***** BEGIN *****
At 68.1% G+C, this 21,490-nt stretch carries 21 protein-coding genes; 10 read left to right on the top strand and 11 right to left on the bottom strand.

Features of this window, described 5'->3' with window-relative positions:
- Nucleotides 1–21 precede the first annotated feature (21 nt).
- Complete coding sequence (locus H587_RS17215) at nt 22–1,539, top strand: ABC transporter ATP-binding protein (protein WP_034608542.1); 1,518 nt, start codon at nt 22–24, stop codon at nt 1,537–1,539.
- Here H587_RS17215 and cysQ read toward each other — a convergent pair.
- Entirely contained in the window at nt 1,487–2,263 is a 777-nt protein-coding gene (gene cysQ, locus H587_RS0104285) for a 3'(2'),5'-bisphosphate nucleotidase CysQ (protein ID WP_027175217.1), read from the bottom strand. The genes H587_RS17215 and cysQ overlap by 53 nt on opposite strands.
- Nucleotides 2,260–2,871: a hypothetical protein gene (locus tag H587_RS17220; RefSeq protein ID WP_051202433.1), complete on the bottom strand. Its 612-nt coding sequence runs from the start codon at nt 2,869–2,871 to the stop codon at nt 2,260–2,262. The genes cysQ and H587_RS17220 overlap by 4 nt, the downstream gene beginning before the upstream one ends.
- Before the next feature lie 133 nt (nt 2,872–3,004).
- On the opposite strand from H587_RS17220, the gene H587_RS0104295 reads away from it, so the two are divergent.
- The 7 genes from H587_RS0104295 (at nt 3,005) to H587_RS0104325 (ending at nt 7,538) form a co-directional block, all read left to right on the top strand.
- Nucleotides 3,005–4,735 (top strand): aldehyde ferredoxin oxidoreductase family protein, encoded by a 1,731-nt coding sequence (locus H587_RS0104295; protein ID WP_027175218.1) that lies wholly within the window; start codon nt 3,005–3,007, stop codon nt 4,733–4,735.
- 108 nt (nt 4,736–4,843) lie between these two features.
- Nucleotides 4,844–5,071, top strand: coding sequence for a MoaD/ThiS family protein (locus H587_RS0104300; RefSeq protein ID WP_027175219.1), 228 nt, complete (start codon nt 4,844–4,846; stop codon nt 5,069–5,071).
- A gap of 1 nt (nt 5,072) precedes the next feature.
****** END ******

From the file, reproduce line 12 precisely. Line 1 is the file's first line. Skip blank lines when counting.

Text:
- 108 nt (nt 4,736–4,843) lie between these two features.